Frankasaurus has a great blog post about her experiences growing up online, comparing the impact of chat rooms on a socially awkward teenagers with the experience of using social media today. As she writes about her early years in online chat:
It wasn’t long before I went from chatting with friends and total strangers to talking to people I didn’t know well at my school. This was a cop-out in some ways and good in others. I would never have talked to these people at school, nor would they have likely talked to me, without the buffer of a chat window. However, when it was time to meet face-to-face with classmates (I never met strangers for obvious reasons), I knew that they would think it odd if I didn’t act in accordance with who they knew me to be: my “online personality” – the person I actually was, as opposed to the person who couldn’t figure out how to be herself around others. This forced me to come out of my shell, and by the time high school was over, I was still shy, awkward, and socially backwards (still am, really), but not nearly to the degree I had been (and I have a far cooler shoe collection).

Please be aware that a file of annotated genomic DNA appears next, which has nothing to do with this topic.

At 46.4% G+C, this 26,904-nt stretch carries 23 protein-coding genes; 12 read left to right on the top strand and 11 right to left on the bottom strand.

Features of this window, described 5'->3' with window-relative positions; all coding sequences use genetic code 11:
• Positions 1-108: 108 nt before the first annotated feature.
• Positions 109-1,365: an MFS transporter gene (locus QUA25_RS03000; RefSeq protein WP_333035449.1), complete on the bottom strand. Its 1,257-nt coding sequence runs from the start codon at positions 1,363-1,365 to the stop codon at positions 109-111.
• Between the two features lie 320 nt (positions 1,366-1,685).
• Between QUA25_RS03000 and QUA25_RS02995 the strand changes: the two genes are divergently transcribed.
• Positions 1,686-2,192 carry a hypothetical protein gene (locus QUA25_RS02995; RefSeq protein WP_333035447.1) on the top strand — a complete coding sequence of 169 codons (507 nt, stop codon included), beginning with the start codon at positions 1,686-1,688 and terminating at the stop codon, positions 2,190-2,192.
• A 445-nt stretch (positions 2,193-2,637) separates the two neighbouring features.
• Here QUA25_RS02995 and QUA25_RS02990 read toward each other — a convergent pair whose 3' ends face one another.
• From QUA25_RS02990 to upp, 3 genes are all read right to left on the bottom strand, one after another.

It’s a refreshing take on how online conversation can affect teenagers, and one that provides a useful counterweight to all the hand-wringing over cyber-bullies, sexting etc. among teens.